When in the Buffered Mode it can be used as an output to control
    buffer transceivers (EN) When not in the buffered mode it is used as
    an input to designate a master (SP=1) or slave (SP=0).
  9. INT: INTERRUPT This pin goes high whenever a valid interrupt request is
    asserted It is used to interrupt the CPU thus it is connected to the
    CPU’s interrupt pin.
  10. IR0 –IR7: NTERRUPT REQUESTS Asynchronous inputs An interrupt request
    is executed by raising an IR input (low to high) and holding it high until
    it is acknowledged (Edge Triggered Mode) or just by a high level on an
    IR input (Level Triggered Mode).
  11. INTA#: INTERRUPT ACKNOWLEDGE This pin is used to enable 8259A
    interrupt-vector data onto the data bus by a sequence of interrupt
    acknowledge pulses issued by the CPU.
  12. A0: AO ADDRESS LINE This pin acts in conjunction with the CS WR and RD pins It is used by the 8259A to decipher various Command Words the CPU writes and status the CPU wishes to read It is typically connected to the CPU A0 address line (A1 for 8086 8088).

Q.2 (b) Write the initialization instructions of 8259A PIC, to meet the following specifications :
(i) Interrupt type 32.

(ii) Edge Triggered, single and ICW4 needed, interval of 8.

(iii) Mask IR1 & IR3 interrupts.

Ans:

(i) Interrupt type 32 : On the PC, the BIOS (and thus also DOS) traditionally maps the master 8259 interrupt requests (IRQ0-IRQ7) to interrupt vector offset 8 (INT08-INT0F) and the slave 8259 (in PC/AT and later) interrupt requests (IRQ8-IRQ15) to interrupt vector offset 112 (INT70-INT77). This was done despite the first 32 (INT00-INT1F) interrupt vectors being reserved by the processor for internal exceptions (this was ignored for the design of the PC for some reason). Because of the reserved vectors for exceptions most other operating systems map (at least the master) 8259 IRQs (if used on a platform) to another interrupt vector base offset.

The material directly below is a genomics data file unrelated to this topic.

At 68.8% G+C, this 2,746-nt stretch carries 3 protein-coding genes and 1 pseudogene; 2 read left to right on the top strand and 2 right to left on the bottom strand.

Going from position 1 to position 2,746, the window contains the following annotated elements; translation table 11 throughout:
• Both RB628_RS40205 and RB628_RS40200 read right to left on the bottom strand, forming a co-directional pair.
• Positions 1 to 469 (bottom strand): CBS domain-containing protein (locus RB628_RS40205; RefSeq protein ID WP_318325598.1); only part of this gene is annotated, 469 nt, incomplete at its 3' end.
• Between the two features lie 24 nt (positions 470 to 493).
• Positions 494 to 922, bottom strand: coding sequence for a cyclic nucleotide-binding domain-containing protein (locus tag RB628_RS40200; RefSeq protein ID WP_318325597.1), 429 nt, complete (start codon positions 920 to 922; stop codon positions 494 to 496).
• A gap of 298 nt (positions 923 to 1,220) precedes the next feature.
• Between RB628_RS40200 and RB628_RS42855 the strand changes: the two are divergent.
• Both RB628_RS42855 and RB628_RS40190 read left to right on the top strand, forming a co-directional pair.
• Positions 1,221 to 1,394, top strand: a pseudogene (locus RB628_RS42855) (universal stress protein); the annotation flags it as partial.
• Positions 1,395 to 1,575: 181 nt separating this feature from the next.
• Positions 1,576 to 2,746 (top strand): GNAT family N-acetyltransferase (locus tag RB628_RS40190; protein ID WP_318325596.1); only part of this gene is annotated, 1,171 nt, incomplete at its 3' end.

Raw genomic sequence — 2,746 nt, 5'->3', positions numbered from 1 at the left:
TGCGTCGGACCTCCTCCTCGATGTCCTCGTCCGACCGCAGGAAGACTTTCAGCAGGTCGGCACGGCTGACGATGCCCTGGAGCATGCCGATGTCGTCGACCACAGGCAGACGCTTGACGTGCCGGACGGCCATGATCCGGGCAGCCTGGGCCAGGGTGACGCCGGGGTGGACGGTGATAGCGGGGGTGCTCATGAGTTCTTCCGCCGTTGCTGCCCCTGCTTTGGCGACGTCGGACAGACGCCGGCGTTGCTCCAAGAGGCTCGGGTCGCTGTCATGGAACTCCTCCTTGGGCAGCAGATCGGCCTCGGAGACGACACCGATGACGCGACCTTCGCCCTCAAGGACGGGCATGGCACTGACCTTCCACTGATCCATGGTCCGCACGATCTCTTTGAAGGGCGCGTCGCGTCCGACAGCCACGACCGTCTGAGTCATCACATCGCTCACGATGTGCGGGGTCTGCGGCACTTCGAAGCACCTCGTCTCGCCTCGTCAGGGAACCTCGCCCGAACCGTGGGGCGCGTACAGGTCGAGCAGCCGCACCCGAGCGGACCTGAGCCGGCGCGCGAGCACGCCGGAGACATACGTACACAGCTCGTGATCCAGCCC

(ii) Edge Triggered, single and ICW4 needed, interval of 8:

SFNM: SFNM=1 the special fully nested mode is programmed

BUF: If BUF=1 the buffered mode is programmed In buffered mode SP#/EN# becomes an enable output and the master/slave determination is by M/S

M/S: If buffered mode is selected M/S=1 means the 8259A is programmed to be a master, M/S=0 means the 8259A is programmed to be a slave If BUF =0, M/S has no function

AEOI: If AEOI=1 the automatic end of interrupt mode is programmed.

Microprocessor mode: mPM=0 sets the 8259A for MCS-80, 85 system operation, mPM =1 sets the 8259A for 8086 system operation.

(iii) Mask IR1 & IR3 interrupts: Each Interrupt Request input can bem masked individually by the Interrupt Mask Register (IMR) programmed through OCW1 Each bit in the IMR masks one interrupt channel if it is set (1) Bit 0 masks IR0 Bit 1 masks IR1 and so forth Masking an IR channel does not affect the other channels operation

Q. 3 (a) Draw and explain I/O of BSR mode of 8255 with appropriate
control word formats.

Ans:

BSR Mode: In this mode any of the 8-bits of port C can be set or reset depending on D0 (if D0=1 then SET, D0=0 then RESET) of the control word. The bit to be set or reset is selected by bit select flags D3, D2 and D1 of the CWR as given in table.

BSR Mode : CWR Format

D3 D2 D1 Selected bits of port C